Those students would continuously sit in the back of classes, wouldn’t raise their hand, and wouldn’t ask questions. I used to be one of them. It’s not because the urge to not learn, but the discomfort of the setting in the classroom. When you get looked at and thought of like that, you don’t feel welcomed.

It is becoming evident that Rangeview is in need of a serious sit-down with some of our staff, such as the principal, teachers and all administrators. That way, students can see where their minds are and how they are trying to deal with the way they feel about fair conditions in the classroom.

The administrators should also talk to students – particularly minority students – about our wants and needs so we as students can have some input. For the students who are struggling, it would be great to have counselors talk to them and find a way that would help the students improve their academic careers, such as tutoring or staying after school.

I have faced the stereotype of being another dropout who is eventually going to jail, but I use that as inspiration every day. I know that all African-American males and females can make a change by letting our voice be heard.

Although I haven’t been through as much as other African-American students, I’ve been through enough to have my opinion matter. We — as minorities — can also take responsibility to change this problem by staying in school and voting into our government people who will fund impoverished areas.

As a community we need to fight stereotypes together. We either defeat stereotypes together or become the stereotypes ourselves.

Ayden Clayton is a senior at Rangeview High School. This piece first appeared in the Rangeview Raider Review.

First Person

Why the phrase ‘with fidelity’ is an affront to good teaching

PHOTO: Alan Petersime

“With fidelity” are some of the most damaging words in education.

Districts spend a ton of money paying people to pick out massively expensive, packaged curriculums, as if every one of a thousand classrooms needs the exact same things. Then officials say, over and over again, that they must be implemented “with fidelity.” What they mean is that teachers better not do anything that would serve their students’ specific needs.

When that curriculum does nothing to increase student achievement, it is not blamed. The district person who found it and purchased it is never blamed. Nope. They say, “Well, the teachers must not have been implementing it with fidelity.”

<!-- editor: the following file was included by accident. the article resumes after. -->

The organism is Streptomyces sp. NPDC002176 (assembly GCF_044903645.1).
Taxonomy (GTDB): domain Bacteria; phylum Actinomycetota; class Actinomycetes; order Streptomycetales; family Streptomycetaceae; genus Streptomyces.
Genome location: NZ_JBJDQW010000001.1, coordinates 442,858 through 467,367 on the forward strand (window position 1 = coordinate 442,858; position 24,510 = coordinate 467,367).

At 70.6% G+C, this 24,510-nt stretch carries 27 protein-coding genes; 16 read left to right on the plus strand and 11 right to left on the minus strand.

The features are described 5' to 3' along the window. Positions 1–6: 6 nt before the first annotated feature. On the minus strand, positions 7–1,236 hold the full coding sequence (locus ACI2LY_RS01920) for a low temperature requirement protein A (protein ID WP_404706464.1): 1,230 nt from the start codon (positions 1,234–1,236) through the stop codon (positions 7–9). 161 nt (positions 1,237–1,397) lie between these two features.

It keeps happening because admitting that schools are messy and students are human and teaching is both creative and artistic would also mean you have to trust teachers and let them have some power. Also, there are some really crappy teachers out there, and programs for everyone are often meant to push that worst-case-scenario line a little higher.

And if everyone’s doing just what they’re supposed to, we’ll get such good, clean numbers, and isn’t that worth a few thousand more dollars?

I was talking with a friend recently, a teacher at an urban school on the East Coast. He had been called to task by his principal for splitting his kids into groups to offer differentiated math instruction based on students’ needs. “But,” the principal said, “did the pacing guide say to differentiate? You need to trust the system.”

I understand the desire to find out if a curriculum “works.” But I don’t trust anyone who can say “trust the system” without vomiting. Not when the system is so much worse than anything teachers would put together.

Last year, my old district implemented Reading Plus, an online reading program that forces students to read at a pace determined by their scores. The trainers promised, literally promised us, that there wasn’t a single reading selection anywhere in the program that could be considered offensive to anyone. God knows I never learned anything from a book that made me feel uncomfortable!

Oh, and students were supposed to use this program — forced-paced reading of benign material followed by multiple-choice questions and more forced-pace reading — for 90 minutes a week. We heard a lot about fidelity when the program did almost nothing for students (and, I believe quite strongly, did far worse than encouraging independent reading of high-interest books for 90 minutes a week would have done).

At the end of that year, I was handed copies of next year’s great adventure in fidelity. I’m not in that district any longer, but the whole district was all switching over to SpringBoard, another curriculum, in language arts classes. On came the emails about implementing with fidelity and getting everyone on the same page. We were promised flexibility, you know, so long as we also stuck to the pacing guide of the workbook.

I gave it a look, I did, because only idiots turn down potential tools. But man, it seemed custom-built to keep thinking — especially any creative, critical thought from either students or teachers — to a bare minimum.

I just got an email from two students from last year. They said hi, told me they missed creative writing class, and said they hated SpringBoard, the “evil twin of Reading Plus.”

That district ran out of money and had to cut teachers (including me) at the end of the year. But if they hadn’t, I don’t think I would have lasted long if forced to teach from a pacing guide. I’m a good teacher. Good teachers love to be challenged and supported. They take feedback well, but man do we hate mandates for stuff we know isn’t best for the kids in our room.

Because, from inside a classroom full of dynamic, chaotic brilliance;

from a classroom where that kid just shared that thing that broke all of our hearts;

from a classroom where that other kid figured out that idea they’ve been working on for weeks;

from that classroom where that other kid, who doesn’t know enough of the language, hides how hard he works to keep up and still misses things;

and from that classroom where one kid isn’t sure if they trust you yet, and that other kid trusts you too much, too easily, because their bar had been set too low after years of teachers that didn’t care enough;

from inside that classroom, it’s impossible to trust that anyone else has a better idea than I do about what my students need to do for our next 50 minutes.

Tom Rademacher is a teacher living in Minneapolis who was named Minnesota’s Teacher of the Year in 2014. His book, “It Won’t Be Easy: An Exceedingly Honest (and Slightly Unprofessional) Love Letter to Teaching,” was published in April. He can be found on Twitter @mrtomrad and writes on misterrad.tumblr.com, where this post first appeared.